Creating paid-for games that can be played on the free Linux operating system "works against the goal of freedom", according to Richard Stallman, founder of the Free Software Foundation and the GNU OS.
He described the planned games as "unethical" because they deny freedom to their users. Games developer Valve recently started a Linux blog to publicise work on an open source version of its Steam online games service.
The team has already successfully ported the zombie first-person shooter Left 4 Dead 2 onto the Ubuntu version of Linux and is now working to make a fully-featured Steam client running on Ubuntu 12.04.
"In direct practical terms, this development can do both harm and good," said Stallman. He pointed to the fact that Windows users may try out Linux and then replace their paid-for Microsoft operating system with the free Linux system.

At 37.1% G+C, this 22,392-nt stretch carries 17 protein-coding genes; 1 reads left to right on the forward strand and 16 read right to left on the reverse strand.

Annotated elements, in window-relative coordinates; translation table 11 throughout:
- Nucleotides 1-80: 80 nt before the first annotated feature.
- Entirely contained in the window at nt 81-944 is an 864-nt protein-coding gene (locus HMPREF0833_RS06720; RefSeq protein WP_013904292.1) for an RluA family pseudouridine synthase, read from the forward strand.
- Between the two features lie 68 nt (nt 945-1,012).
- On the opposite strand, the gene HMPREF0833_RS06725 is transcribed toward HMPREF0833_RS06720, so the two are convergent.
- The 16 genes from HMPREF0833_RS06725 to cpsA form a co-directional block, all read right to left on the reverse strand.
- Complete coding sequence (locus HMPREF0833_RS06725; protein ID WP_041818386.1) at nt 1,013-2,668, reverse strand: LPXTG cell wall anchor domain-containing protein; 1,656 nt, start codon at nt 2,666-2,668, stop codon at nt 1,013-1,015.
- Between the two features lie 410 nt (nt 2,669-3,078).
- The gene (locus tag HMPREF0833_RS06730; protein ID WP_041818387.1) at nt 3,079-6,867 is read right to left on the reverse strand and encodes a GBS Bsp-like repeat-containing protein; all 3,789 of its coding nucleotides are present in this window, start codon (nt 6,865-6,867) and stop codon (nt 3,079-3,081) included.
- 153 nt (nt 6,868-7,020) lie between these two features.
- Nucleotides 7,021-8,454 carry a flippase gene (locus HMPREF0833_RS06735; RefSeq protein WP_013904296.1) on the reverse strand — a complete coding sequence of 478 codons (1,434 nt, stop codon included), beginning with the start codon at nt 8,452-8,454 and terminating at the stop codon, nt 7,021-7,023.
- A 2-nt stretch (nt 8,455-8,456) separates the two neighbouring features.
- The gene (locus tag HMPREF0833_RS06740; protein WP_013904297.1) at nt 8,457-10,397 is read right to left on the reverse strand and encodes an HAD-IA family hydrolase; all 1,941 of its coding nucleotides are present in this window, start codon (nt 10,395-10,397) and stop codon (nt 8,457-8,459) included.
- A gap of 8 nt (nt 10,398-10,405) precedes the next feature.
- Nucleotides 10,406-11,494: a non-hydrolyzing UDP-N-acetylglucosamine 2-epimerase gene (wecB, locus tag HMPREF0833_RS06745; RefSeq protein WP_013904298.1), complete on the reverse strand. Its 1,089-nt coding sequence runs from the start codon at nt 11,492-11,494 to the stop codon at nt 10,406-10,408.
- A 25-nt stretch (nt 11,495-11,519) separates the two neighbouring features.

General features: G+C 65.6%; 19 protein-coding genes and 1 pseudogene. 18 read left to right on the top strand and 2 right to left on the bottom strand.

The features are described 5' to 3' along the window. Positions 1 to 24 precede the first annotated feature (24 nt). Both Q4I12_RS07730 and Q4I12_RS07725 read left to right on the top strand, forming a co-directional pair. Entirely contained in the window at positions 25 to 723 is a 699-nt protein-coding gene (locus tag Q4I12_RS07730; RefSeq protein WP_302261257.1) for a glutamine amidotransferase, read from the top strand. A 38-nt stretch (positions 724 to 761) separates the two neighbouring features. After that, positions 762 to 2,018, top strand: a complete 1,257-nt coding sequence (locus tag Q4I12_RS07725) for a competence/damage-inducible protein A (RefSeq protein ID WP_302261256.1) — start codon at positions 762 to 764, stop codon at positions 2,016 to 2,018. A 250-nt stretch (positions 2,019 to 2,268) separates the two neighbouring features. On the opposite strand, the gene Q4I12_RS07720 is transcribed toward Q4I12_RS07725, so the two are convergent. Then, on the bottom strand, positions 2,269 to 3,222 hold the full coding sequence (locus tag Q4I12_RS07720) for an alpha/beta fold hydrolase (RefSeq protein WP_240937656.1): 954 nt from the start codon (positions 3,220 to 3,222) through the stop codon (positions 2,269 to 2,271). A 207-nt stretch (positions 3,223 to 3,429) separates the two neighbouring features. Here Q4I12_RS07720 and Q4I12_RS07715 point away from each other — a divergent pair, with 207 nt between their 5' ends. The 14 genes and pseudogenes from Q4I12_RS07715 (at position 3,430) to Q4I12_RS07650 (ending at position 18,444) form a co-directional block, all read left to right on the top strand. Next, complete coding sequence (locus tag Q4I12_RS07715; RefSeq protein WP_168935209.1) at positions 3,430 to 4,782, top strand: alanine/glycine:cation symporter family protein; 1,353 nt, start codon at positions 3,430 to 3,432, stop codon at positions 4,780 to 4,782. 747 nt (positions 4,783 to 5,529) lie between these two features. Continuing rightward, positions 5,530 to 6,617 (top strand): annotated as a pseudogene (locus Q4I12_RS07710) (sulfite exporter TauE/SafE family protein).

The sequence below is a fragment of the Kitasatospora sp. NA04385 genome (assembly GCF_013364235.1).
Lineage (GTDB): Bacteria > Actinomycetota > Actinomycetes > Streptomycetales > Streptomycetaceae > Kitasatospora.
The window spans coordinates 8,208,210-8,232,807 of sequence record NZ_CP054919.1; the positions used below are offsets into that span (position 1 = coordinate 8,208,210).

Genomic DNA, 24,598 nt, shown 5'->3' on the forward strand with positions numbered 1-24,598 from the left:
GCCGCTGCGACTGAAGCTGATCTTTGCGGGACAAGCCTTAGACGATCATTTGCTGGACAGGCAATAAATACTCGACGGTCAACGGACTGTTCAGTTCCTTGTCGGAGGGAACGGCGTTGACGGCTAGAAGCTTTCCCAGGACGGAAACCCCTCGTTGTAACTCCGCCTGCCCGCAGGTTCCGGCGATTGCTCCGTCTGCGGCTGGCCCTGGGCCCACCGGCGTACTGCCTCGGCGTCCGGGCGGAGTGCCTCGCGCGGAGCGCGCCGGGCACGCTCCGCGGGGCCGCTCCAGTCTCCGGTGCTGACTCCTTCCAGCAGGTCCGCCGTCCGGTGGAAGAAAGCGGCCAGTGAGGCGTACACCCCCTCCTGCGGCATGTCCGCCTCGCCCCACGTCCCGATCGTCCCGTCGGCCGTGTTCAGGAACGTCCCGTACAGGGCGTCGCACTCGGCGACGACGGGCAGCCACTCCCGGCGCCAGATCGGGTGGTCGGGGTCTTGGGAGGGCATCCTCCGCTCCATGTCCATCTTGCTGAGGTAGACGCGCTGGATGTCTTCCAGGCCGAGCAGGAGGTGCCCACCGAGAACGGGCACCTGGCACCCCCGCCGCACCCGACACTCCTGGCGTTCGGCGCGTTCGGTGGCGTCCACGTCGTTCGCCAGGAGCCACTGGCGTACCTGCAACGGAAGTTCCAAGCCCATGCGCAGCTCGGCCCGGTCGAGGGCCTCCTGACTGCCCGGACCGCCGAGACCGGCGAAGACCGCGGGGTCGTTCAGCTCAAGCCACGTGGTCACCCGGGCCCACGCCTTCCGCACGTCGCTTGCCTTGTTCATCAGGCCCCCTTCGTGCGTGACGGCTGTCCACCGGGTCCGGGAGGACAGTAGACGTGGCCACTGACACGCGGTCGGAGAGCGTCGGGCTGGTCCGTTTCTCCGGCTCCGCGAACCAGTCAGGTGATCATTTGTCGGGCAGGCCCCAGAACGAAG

However, he said a more indirect effect - where Linux users start to associate the OS with paid-for software - was a huge downside.
"Any GNU/Linux distro [distribution] that comes with software to offer these games will teach users that the point is not freedom. Non-free software in GNU/Linux distros already works against the goal of freedom. Adding these games to a distro would augment that effect."
The project had been gaining a lot of support in the comments section on Valve's blog. "I've been using Ubuntu for so long now and I've completely detached myself from Windows. (the only reason i stopped buying games for PC) and now I can buy again" said user Xorrito.
Tom Mcloughlin added: "Thank you Valve. Thank you for contributing to the Linux community. Thank you for allowing Linux users to game on their choice of system. Thank you for everything. Steam is amazing."